Monday, September 01, 2014

Jean Redpath, Scotland's singer, 1937-2014

No, she wasn't the only Scottish singer, but in my opinion she was the finest vocal interpreter of Scotland's traditional ballads, jigs, and reels, as well as music based on the poetry of Robert Burns. I learned yesterday of her death on August 21.

In the video above, made in the 1960s when she was living in Greenwich Village with other young folk singers, she's sitting at a table with Pete Seeger and Roscoe Holcomb (with hat), and sings five songs. "The Beggar Laddie" is a lively ballad about a beggar wooing a pretty woman; it's one of many variations on this theme found throughout Britain and Ireland. "The Skye Fisher's Song" has a slow melody that evokes the landscapes and seascapes in and around the Isle of Skye; on the video it's accompanied by a montage of photos. "I Lost My Love" seems the title of a mournful ballad; actually it's a sprightly dance tune that ends in a port a beul, or Gaelic mouth music. "Miss McLeod's Reel," of which only a short portion is on the video, is another dance tune that's the source of the old-time American song "Hop High Ladies". Redpath does all these songs a capella; on her last number, Robert Burns' best known song, Auld Lang Syne, Holcomb and Seeger accompany her on guitar.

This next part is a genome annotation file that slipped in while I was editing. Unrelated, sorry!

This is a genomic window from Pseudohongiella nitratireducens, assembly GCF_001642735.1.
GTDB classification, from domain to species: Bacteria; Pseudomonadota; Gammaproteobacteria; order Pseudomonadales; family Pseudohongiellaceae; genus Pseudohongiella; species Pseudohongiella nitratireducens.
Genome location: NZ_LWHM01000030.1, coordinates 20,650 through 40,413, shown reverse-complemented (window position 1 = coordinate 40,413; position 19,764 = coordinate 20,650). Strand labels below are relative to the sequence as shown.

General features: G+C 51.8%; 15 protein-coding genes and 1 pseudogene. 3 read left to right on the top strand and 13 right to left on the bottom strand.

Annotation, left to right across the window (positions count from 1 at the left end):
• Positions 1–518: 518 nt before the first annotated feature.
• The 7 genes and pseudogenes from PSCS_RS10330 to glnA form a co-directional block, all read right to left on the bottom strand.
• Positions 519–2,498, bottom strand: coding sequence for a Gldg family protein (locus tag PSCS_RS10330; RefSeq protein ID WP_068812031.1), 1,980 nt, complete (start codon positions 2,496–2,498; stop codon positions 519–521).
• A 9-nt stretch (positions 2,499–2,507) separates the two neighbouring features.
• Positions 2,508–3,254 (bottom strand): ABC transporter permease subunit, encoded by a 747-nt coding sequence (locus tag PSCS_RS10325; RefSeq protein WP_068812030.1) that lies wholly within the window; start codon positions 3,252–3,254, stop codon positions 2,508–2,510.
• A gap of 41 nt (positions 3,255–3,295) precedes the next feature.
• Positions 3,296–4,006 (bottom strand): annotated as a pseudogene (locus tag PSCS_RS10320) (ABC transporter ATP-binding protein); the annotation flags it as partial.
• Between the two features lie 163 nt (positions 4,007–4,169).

I had the good fortune to see Jean Redpath in performance at a small venue near Washington Square Park sometime in the late 1970s. There were only about twenty of us in the audience. It was a magical evening.

Sunday, August 31, 2014

Happy 69th, Van Morrison.

It was almost exactly forty seven years ago today that I, newly arrived in Cambridge, Massachusetts for my first year of law school, was sitting with my newly made friend Tom McCoy in a little sandwich shop called Hazen's on one of the side streets near Harvard Square. I was biting into my roast beef on a bulkie roll (Boston's analogue to beef on weck, though not as good) when someone dropped a coin into the juke box and played "Brown Eyed Girl." Right then I knew it would be one of those songs, like "Believe Me" and "Uska Dara", that would be engraved on my memory. I didn't have to wait long to hear it again, though; it became a staple on WRKO, the Beantown top forty station to which I tuned my clock radio.

Van and I have come a long way since that day in 1967. He's made lots of splendid music, some of which I've posted here. How is it I remember his birthday? He shares the exact birth date--August 31, 1945--with someone who, unwittingly and certainly unwillingly, shaped the course of my life, just as Van helped to shape my appreciation of music.

Photo by Jarvin via Wikimedia Commons.